Antiviral therapies that impede virus entry are attractive because they act on the first phase of the infectious cycle. Drugs that target pathways common to multiple viruses are particularly desirable when laboratory-based viral identification may be challenging, e.g., in an outbreak setting. We are interested in identifying drugs that block both Ebola virus (EBOV) and Lassa virus (LASV), two unrelated but highly pathogenic hemorrhagic fever viruses that have caused outbreaks in similar regions in Africa and share features of virus entry: use of cell surface attachment factors, macropinocytosis, endosomal receptors, and low pH to trigger fusion in late endosomes. Toward this goal, we directly compared the potency of eight drugs known to block EBOV entry with their potency as inhibitors of LASV entry. Five drugs (amodiaquine, apilimod, arbidol, niclosamide, and zoniporide) showed roughly equivalent degrees of inhibition of LASV and EBOV glycoprotein (GP)-bearing pseudoviruses; three (clomiphene, sertraline, and toremifene) were more potent against EBOV. We then focused on arbidol, which is licensed abroad as an anti-influenza drug and exhibits activity against a diverse array of clinically relevant viruses. We found that arbidol inhibits infection by authentic LASV, inhibits LASV GP-mediated cell-cell fusion and virus-cell fusion, and, reminiscent of its activity on influenza virus hemagglutinin, stabilizes LASV GP to low-pH exposure. Our findings suggest that arbidol inhibits LASV fusion, which may partly involve blocking conformational changes in LASV GP. We discuss our findings in terms of the potential to develop a drug cocktail that could inhibit both LASV and EBOV.IMPORTANCE Lassa and Ebola viruses continue to cause severe outbreaks in humans, yet there are only limited therapeutic options to treat the deadly hemorrhagic fever diseases they cause. Because of overlapping geographic occurrences and similarities in mode of entry into cells, we seek a practical drug or drug cocktail that could be used to treat infections by both viruses. Toward this goal, we directly compared eight drugs, approved or in clinical testing, for the ability to block entry mediated by the glycoproteins of both viruses. We identified five drugs with approximately equal potencies against both. Among these, we investigated the modes of action of arbidol, a drug licensed abroad to treat influenza infections. We found, as shown for influenza virus, that arbidol blocks fusion mediated by the Lassa virus glycoprotein. Our findings encourage the development of a combination of approved drugs to treat both Lassa and Ebola virus diseases.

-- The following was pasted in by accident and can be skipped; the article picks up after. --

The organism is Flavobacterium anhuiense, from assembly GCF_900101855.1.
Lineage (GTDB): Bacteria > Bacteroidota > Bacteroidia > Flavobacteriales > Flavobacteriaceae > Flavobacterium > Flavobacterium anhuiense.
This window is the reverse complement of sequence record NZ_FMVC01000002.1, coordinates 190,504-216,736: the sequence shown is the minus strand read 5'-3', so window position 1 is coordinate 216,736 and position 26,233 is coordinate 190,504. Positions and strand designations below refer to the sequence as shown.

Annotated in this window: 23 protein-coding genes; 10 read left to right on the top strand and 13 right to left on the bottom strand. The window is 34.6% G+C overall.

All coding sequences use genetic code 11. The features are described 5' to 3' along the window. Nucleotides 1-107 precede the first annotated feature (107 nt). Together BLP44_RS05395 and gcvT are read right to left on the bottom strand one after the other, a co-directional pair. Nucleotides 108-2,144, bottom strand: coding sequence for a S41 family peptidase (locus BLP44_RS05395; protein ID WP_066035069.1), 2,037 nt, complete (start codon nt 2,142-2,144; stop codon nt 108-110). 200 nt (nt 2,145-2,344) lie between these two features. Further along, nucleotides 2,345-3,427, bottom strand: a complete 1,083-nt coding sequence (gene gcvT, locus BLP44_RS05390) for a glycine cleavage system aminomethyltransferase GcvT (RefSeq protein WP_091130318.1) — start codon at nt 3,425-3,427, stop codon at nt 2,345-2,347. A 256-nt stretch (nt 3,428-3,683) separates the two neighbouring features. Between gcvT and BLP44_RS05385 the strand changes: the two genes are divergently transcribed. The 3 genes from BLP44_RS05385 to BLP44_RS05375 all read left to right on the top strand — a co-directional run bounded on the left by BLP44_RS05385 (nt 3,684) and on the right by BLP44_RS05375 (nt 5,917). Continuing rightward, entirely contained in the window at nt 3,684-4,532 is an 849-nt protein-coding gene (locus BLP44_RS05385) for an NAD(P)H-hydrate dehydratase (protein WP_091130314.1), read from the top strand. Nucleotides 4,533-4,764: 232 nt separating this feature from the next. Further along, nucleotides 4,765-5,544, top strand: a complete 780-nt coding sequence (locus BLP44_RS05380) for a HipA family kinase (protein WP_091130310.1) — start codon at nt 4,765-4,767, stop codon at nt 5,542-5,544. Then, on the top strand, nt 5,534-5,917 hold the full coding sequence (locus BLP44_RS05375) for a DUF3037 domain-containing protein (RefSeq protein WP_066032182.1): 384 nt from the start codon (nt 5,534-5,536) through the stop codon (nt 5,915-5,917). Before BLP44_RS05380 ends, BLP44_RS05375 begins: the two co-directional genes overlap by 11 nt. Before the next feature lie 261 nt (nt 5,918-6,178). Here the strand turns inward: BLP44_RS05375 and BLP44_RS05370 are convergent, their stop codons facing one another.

Keywords: Lassa fever virus; drug repurposing; ebolavirus; entry inhibitor; hemorrhagic fever viruses; practical drug therapy.
Copyright © 2019 American Society for Microbiology.